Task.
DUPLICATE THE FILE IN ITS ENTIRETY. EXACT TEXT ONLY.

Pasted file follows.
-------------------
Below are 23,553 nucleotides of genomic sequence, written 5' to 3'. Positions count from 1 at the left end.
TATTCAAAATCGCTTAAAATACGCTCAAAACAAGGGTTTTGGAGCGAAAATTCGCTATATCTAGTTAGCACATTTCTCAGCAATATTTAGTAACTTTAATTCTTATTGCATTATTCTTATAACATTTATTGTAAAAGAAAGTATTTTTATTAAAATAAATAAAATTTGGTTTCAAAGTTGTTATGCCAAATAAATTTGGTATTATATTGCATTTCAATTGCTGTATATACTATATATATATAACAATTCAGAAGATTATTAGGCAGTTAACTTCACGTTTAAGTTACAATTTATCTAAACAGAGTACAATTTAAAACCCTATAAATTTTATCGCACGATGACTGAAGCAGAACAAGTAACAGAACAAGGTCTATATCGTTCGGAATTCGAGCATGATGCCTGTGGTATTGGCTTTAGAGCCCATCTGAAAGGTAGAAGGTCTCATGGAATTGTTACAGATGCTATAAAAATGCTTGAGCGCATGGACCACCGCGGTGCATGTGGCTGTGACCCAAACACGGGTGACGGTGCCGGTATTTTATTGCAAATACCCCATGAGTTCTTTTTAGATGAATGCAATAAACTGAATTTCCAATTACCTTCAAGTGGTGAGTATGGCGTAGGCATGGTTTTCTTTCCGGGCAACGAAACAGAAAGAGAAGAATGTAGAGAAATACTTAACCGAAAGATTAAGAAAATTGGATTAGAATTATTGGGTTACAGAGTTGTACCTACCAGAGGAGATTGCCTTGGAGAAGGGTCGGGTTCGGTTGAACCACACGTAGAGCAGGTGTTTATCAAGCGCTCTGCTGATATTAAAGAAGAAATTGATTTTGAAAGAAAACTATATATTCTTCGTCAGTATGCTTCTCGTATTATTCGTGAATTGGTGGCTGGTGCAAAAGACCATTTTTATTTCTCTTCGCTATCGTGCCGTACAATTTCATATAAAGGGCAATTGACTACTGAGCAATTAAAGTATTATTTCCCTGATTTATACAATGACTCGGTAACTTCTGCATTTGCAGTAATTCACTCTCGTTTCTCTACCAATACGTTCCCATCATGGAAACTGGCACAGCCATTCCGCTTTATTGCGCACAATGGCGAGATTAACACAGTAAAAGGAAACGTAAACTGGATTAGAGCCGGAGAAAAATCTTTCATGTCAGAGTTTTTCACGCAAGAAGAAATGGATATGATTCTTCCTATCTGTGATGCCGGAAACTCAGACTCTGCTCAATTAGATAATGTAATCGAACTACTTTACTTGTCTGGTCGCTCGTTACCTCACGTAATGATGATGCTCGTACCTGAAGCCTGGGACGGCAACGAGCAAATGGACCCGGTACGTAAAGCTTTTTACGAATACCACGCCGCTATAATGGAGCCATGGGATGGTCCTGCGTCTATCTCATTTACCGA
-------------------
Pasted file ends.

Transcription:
Below are 23,553 nucleotides of genomic sequence, written 5' to 3'. Positions count from 1 at the left end.
TATTCAAAATCGCTTAAAATACGCTCAAAACAAGGGTTTTGGAGCGAAAATTCGCTATATCTAGTTAGCACATTTCTCAGCAATATTTAGTAACTTTAATTCTTATTGCATTATTCTTATAACATTTATTGTAAAAGAAAGTATTTTTATTAAAATAAATAAAATTTGGTTTCAAAGTTGTTATGCCAAATAAATTTGGTATTATATTGCATTTCAATTGCTGTATATACTATATATATATAACAATTCAGAAGATTATTAGGCAGTTAACTTCACGTTTAAGTTACAATTTATCTAAACAGAGTACAATTTAAAACCCTATAAATTTTATCGCACGATGACTGAAGCAGAACAAGTAACAGAACAAGGTCTATATCGTTCGGAATTCGAGCATGATGCCTGTGGTATTGGCTTTAGAGCCCATCTGAAAGGTAGAAGGTCTCATGGAATTGTTACAGATGCTATAAAAATGCTTGAGCGCATGGACCACCGCGGTGCATGTGGCTGTGACCCAAACACGGGTGACGGTGCCGGTATTTTATTGCAAATACCCCATGAGTTCTTTTTAGATGAATGCAATAAACTGAATTTCCAATTACCTTCAAGTGGTGAGTATGGCGTAGGCATGGTTTTCTTTCCGGGCAACGAAACAGAAAGAGAAGAATGTAGAGAAATACTTAACCGAAAGATTAAGAAAATTGGATTAGAATTATTGGGTTACAGAGTTGTACCTACCAGAGGAGATTGCCTTGGAGAAGGGTCGGGTTCGGTTGAACCACACGTAGAGCAGGTGTTTATCAAGCGCTCTGCTGATATTAAAGAAGAAATTGATTTTGAAAGAAAACTATATATTCTTCGTCAGTATGCTTCTCGTATTATTCGTGAATTGGTGGCTGGTGCAAAAGACCATTTTTATTTCTCTTCGCTATCGTGCCGTACAATTTCATATAAAGGGCAATTGACTACTGAGCAATTAAAGTATTATTTCCCTGATTTATACAATGACTCGGTAACTTCTGCATTTGCAGTAATTCACTCTCGTTTCTCTACCAATACGTTCCCATCATGGAAACTGGCACAGCCATTCCGCTTTATTGCGCACAATGGCGAGATTAACACAGTAAAAGGAAACGTAAACTGGATTAGAGCCGGAGAAAAATCTTTCATGTCAGAGTTTTTCACGCAAGAAGAAATGGATATGATTCTTCCTATCTGTGATGCCGGAAACTCAGACTCTGCTCAATTAGATAATGTAATCGAACTACTTTACTTGTCTGGTCGCTCGTTACCTCACGTAATGATGATGCTCGTACCTGAAGCCTGGGACGGCAACGAGCAAATGGACCCGGTACGTAAAGCTTTTTACGAATACCACGCCGCTATAATGGAGCCATGGGATGGTCCTGCGTCTATCTCATTTACCGA